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On This Day in Music History
After appearing in a few segments where he teaches Grover how to sing, Wonder plays “Superstition,” his #1 hit from a few months earlier. He doctors the lyrics a bit with a shout out to Cookie Monster, but doesn’t suppress the groove, giving the kids a full blast of funk.
1976 Bob Seger, beloved in Michigan but an obscurity elsewhere, releases Live Bullet, which captures the intensity of his live performances and makes him a national act.
Seger’s first release, a single with his group The Last Heard, came in 1966. In 1969, he made inroads with his first album, Ramblin’ Gamblin’ Man, released on the mighty Capitol Records. Over the next few years, he built a devout following in his hometown of Michigan but couldn’t expand his fanbase beyond the state. Anyone who heard Seger knew it was just a matter of time before he broke out of Michigan like Glenn Frey, Seger’s protégé who sang on Ramblin’ Gamblin’ Man‘s title track and was flying high with the Eagles. But Seger made some miscues: He skipped Woodstock. He didn’t make missives to New York or Los Angeles. He left Capitol after three albums to release songs on his manager’s Palladium label, which didn’t have nearly as much promotional clout.
The Palladium years (1972-1974) were rough. Seger tried to expand his territory by hitting the road on long, grueling tours that took every ounce of energy. He captured this nomadic despair in “Turn The Page,” which went nowhere when it was released in 1973.
In 1975, Seger went back to Capitol, which released his eighth album, Beautiful Loser, that year. It showed promise: The single “Katmandu” got a fair amount of airplay and the songs were thrilling crowds when Seger played them live. He finally had some momentum, but he didn’t have another album. Seger didn’t like to write on the road, so touring came at the expense of new music. Taking time off the road wasn’t an option, so to buy time, he recorded two shows at Cobo Arena in Detroit on September 4th and 5th, 1975, for a live album, hoping it would buy him time.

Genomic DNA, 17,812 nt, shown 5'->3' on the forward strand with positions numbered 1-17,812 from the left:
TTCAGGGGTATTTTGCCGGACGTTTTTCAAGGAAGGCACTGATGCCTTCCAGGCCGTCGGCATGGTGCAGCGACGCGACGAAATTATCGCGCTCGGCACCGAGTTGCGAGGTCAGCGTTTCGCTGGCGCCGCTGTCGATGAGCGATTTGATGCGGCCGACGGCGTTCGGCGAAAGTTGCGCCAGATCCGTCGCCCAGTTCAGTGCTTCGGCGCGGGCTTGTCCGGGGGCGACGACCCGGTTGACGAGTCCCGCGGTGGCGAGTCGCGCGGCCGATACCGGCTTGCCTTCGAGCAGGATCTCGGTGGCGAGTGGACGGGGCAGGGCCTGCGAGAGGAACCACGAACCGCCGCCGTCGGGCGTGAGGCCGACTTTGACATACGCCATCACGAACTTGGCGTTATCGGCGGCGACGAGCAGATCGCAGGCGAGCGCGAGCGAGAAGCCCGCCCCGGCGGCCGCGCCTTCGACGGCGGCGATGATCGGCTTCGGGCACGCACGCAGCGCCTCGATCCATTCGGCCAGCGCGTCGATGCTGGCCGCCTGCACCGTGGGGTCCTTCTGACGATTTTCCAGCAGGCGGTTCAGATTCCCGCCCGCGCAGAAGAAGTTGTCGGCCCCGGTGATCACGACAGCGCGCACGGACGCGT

Live albums were all the rage in rock, with Kiss’ Alive! and Peter Frampton’s Frampton Comes Alive! leading the way. According to Seger’s manager, Ed “Punch” Andrews, Capitol initially rejected Live Bullet because they thought it was a blatant and derivative rip-off of Frampton Comes Alive! It was not. Seger’s studio albums sold about 25,000-75,000 copies; Live Bullet quickly sells 100,000, almost all in Michigan, then radiates outward to sell 500,000 by the end of 1976, giving Seger his first Gold record and first big-time national exposure.
The setlist includes five tracks from Beautiful Loser, including a cover of “Nutbush City Limits,” an Ike & Tina Turner song that Tina wrote about her hometown in Tennessee. But the showstopper is “Turn The Page,” a song the crowd of 12,000 listens to in hushed silence, erupting into applause only as the last saxophone note trails away.
For listeners outside of Seger’s stronghold, Live Bullet is their first exposure to his music. As the album builds a following, it boosts sales of Seger’s back catalog and builds anticipation for his next album. Released in October, Night Moves is Seger at his best, with a title track that captures the wistful nostalgia of young lust as well as any rock song before or since. It eventually sells over 5 million copies, as does Live Bullet.